Although a dense forest understory covers most of the mountain, outcroppings of the Copperhill Formation can be found on Clingmans Dome at the Forney Ridge Parking Lot at the end of Clingmans Dome Road. This outcrop exposes massive metaconglomerate of the Copperhill Formation. At this outcrop, it consists of massive 6-metre (20 ft) thick beds of micaceous quartzite. It contains coarse pebbles of quartz and feldspar, flat pebbles of fine-grained black graywacke, and egg-shaped concretions up to 30 centimetres (12 in) in diameter. These cobble-size concretions are readily eroded by weathering to leave rust-stained depressions or cavities in the metaconglomerate.
Clingmans Dome is the most accessible mountain top in the Great Smoky Mountains National Park. The 7-mile (11 km) Clingmans Dome Road, which is open annually from April 1 through November 30, begins just past Newfound Gap and leads up the mountain to the Forney Ridge Parking Area, 300 feet (91 m) below the summit. A half-mile (800 m) paved trail leads from the parking lot to the 45-foot (14 m) observation tower at the top of the mountain. The short, steep trail provides a small visitor information center and park store staffed by the Great Smoky Mountains Association, garbage cans, and numerous benches to the side of the path. Vault toilet restrooms are available. The trail offers a glimpse of the often hostile environment of highland Appalachia, passing through the spruce-fir forest and its accompanying blowdowns and dead Fraser Firs.
The Appalachian Trail crosses Clingmans Dome, passing immediately north of the observation tower. A 7.5-mile (12.1 km) leg of the trail connects the mountain with Newfound Gap, and provides the only access to the mountain in winter months. The nearest A.T. backcountry shelters are the Double Spring Gap Shelter, which is 2.6 miles (4.2 km) to the west near the Goshen Prong junction, and the Mount Collins shelter, which is 4 miles (6.4 km) to the east near the A.T.'s Sugarland Mountain Trail junction. Clingmans Dome is the upper terminus for several additional hiking trails, including the Forney Ridge Trail (to Andrews Bald) and the Forney Creek Trail (to the Benton MacKaye Trail on the shores of Fontana Lake).
The western terminus of the Mountains-to-Sea Trail, which connects the Smokies to the Outer Banks of North Carolina, is located atop Clingmans Dome. It follows the Appalachian Trail for 3.8 miles (6.1 km) to the east, where it then begins to descend toward the Blue Ridge Parkway, via the Fork Ridge Trail.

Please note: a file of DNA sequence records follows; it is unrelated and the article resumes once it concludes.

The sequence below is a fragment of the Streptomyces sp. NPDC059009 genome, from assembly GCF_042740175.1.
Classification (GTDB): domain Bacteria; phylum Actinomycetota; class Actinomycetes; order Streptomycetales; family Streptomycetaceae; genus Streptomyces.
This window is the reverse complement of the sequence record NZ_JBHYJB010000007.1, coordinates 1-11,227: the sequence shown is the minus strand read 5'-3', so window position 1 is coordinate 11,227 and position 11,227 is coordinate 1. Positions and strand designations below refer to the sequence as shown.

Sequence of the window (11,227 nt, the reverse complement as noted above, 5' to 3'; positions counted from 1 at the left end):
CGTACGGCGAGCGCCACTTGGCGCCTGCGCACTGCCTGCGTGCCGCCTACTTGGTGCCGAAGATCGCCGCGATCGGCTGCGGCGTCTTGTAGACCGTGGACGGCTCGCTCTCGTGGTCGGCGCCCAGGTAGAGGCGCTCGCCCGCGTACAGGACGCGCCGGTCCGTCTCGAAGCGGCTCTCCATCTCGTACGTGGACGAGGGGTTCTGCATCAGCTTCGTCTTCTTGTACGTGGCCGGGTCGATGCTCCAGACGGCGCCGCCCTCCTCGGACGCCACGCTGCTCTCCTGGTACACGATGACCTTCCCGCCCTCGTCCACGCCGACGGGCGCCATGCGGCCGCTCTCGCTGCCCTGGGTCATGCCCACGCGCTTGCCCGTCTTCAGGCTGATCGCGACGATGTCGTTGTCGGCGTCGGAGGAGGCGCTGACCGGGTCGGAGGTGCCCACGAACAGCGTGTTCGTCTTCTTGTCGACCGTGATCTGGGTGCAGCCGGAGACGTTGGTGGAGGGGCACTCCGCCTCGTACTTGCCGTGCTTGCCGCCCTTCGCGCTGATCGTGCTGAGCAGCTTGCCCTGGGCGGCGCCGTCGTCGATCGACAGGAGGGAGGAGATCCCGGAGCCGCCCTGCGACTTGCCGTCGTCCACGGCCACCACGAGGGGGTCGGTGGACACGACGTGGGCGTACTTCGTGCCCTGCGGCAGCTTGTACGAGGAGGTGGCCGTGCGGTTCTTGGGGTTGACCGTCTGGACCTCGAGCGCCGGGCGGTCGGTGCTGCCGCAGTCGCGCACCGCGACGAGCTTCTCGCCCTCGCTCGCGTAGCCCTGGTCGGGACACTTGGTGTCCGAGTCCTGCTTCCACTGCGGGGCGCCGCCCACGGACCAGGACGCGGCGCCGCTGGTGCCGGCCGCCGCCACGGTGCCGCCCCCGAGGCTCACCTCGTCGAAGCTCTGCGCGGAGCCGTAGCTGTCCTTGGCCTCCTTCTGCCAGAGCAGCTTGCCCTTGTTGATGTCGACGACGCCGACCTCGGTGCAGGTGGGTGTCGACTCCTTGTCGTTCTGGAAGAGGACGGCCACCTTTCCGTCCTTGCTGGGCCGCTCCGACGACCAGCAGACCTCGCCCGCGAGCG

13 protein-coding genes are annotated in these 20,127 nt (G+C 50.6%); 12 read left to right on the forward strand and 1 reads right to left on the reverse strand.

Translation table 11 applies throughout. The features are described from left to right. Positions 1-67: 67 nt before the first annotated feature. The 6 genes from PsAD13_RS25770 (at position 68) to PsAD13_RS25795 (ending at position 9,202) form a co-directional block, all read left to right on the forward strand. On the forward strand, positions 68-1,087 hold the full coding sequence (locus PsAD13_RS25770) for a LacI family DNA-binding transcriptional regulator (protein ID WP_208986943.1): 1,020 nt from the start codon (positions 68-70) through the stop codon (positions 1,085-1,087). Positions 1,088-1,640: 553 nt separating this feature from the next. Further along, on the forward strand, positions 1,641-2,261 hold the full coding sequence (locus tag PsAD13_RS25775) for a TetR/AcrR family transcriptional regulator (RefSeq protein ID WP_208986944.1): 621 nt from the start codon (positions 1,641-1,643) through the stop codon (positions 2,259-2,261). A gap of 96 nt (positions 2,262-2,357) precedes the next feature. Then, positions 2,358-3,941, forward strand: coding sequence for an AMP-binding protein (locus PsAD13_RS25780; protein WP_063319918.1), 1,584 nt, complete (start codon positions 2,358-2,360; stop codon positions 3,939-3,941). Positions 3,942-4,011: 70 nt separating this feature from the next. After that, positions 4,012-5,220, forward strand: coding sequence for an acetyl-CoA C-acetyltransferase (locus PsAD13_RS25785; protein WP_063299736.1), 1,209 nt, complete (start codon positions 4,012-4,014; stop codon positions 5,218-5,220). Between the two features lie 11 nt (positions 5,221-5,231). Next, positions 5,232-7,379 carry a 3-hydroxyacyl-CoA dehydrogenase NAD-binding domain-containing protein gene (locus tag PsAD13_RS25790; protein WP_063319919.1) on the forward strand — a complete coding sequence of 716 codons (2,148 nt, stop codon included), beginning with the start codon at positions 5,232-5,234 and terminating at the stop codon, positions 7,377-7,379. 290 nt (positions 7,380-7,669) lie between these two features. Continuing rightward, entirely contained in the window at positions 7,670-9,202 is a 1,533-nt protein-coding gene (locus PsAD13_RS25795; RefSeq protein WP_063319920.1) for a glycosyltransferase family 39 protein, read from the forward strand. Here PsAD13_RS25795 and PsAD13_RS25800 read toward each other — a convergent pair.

Clingmans Dome Observation Tower
Built in 1959, the 45-foot (14 m) concrete observation tower features a circular observation platform accessed by a spiral ramp. The ramp is 375 feet (114 m) in length, and rises at a 12 percent grade, in synch with the Clingmans Dome Trail. The platform, 28 feet (8.5 m) in diameter, allows spectators a 360-degree panorama of the surrounding terrain. Cantilevered signs point out the various peaks, ridges, cities, and other features visible in the distance. Depending on the haze, visibility ranges from 20 miles (32 km) on hazy days to 100 miles (160 km) on very clear days.
The tower was one of nine observation towers constructed as part of the "Mission 66" program (1955–1966), an effort by the National Park Service to upgrade its facilities to accommodate an influx of visitors to national parks during the post-World War II era. Designed by Hubert Bebb of the Gatlinburg-based architecture firm Bebb and Olson, the tower's modern design, especially the use of concrete as the primary building material, marked a departure from previous park structures, which favored more rustic elements. Though some criticized the Clingmans Dome tower as too "urban," two other park service observation towers— the nearby Look Rock tower along Foothills Parkway and the Shark Valley tower at Everglades National Park— were built using similar designs.
Bebb's original design consisted of a massive stone tower topped by a circular platform and fire observation cab, and accessed by a concrete ramp. Fred Arnold, head of the park service's Forest and Wildlife Protection branch, rejected the inclusion of the fire observation cab, arguing that while Clingmans Dome was the highest point in the park, it wasn't particularly useful for fire detection purposes. Park service director Conrad Wirth objected to the use of a ramp, favoring instead a spiral staircase. After John B. Cabot, head of the park service's Eastern Office of Design and Construction, convinced him of the ramp's usefulness, Wirth decided the stone tower would not be necessary, stating a single central support column would suffice.
The tower was built by the Waynesville-based construction firm of W.C. Norris at a cost of $57,000. Ground was broken in December 1958. After several weather delays, the tower was completed on October 23, 1959.